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Domino's Australia has put out a call for the nation's Karens to defend their name.
The name has become a dubious form of internet slang for an angry, entitled woman - usually demanding to 'speak to the manager' over something frivolous - much to the dismay of people actually called Karen.
Well, if you're a Karen who's been left in the lurch by the phrase's popularity, here's some good news - you may well be entitled to a free pizza courtesy of Domino's.
Writing on Facebook, the fast food pizza company said: "Calling all (mask wearing, law abiding) Karens. It's a tough time to be a Karen.
"Karen the nurse, Karen the teacher, Karen the mum, Karen the neighbour, Karen the mask wearer - we're all in this together, but a vocal minority who believe rules and laws don't apply to them have given the name 'Karen' a bad rap this year.
"At Domino's, we know there's plenty of Australians named Karen that aren't, well, 'Karens'. Let us know if you're one of them by completing the form... We may send some pizza your way!"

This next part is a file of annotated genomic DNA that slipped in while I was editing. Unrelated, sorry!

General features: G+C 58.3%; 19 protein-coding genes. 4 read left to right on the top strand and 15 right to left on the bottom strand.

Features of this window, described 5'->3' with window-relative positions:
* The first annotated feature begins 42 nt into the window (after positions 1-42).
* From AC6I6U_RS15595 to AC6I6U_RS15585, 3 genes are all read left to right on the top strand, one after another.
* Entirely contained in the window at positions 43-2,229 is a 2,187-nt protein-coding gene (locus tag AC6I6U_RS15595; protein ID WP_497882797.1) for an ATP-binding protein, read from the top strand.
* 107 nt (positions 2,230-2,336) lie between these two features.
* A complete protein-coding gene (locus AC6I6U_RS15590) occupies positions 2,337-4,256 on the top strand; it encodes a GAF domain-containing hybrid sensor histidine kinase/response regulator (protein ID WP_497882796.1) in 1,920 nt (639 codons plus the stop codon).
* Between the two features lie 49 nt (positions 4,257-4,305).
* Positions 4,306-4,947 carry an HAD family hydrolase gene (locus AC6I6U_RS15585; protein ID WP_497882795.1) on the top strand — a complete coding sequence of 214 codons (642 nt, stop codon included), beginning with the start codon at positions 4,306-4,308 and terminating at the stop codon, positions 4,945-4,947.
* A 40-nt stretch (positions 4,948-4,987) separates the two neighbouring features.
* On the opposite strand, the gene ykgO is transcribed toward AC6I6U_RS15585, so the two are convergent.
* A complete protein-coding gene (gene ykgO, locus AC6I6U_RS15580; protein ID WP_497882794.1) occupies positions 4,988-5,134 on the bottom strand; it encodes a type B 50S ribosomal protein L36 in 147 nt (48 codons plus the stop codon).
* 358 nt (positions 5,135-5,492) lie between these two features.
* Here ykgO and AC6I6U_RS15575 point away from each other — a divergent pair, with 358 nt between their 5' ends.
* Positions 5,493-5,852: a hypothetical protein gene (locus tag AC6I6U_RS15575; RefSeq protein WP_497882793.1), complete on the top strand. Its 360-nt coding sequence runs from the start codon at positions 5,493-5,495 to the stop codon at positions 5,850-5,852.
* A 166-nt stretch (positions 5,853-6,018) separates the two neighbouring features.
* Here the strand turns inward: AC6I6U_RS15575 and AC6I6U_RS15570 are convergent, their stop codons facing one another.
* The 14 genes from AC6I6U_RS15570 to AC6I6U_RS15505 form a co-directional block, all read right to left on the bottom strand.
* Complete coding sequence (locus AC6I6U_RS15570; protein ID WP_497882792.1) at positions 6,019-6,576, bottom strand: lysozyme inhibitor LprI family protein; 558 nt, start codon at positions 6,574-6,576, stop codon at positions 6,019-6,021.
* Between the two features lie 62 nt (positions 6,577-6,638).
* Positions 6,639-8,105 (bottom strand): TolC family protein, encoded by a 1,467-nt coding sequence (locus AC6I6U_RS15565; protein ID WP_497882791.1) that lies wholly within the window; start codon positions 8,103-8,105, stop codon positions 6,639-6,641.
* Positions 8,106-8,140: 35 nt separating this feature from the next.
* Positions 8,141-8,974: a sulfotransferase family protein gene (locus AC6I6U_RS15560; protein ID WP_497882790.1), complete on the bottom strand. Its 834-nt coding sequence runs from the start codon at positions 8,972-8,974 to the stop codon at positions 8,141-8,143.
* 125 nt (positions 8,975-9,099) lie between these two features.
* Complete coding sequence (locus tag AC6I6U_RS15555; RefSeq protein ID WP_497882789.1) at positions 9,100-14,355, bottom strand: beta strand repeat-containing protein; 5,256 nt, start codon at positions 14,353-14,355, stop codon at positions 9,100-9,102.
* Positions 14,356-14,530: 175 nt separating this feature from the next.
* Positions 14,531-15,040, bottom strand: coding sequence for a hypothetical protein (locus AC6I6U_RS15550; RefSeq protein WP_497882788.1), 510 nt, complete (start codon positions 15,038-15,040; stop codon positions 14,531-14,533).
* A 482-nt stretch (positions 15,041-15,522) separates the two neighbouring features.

Domino's will select 100 Aussies called Karen by Friday - all you have to do is upload a copy of your ID and tell the company in 250 words or less why you're a 'nice' Karen. Good stuff!
There has been a big kerfuffle in Australia over the past few days due to new coronavirus related rules.
In Victoria, which is experiencing a massive second wave of Covid-19 infections, people in the Melbourne Metro and Mitchell Shire areas have to wear a face mask to prevent the spread of the virus. They've also been placed in Stage 3 lockdowns and there are checkpoints setup to ensure everyone is sticking to the rules.
Some people have chosen this time to push conspiracy theories about the pandemic, openly challenge police officers and store staff about the rules, and flaunt themselves not wearing face masks in a misguided claim that the coverings violate their human rights.
Premier Daniel Andrews has slammed this behaviour, saying during a press conference: "The thing with conspiracy theorists [is] the more you engage in an argument with them, the more oxygen you are giving them.
"Ultimately, I think people can judge for themselves the efficacy, the credibility of people who are running those sort of keyboard warrior campaigns.
"Seriously, one more comment about human rights - honestly. It is about human life. If we continue with this stuff, standing in the car park of Bunnings reading whatever nonsense you have pulled up from some obscure website.
"Their behaviour is appalling. Their views have no basis in science or fact or law. Don't focus on them."
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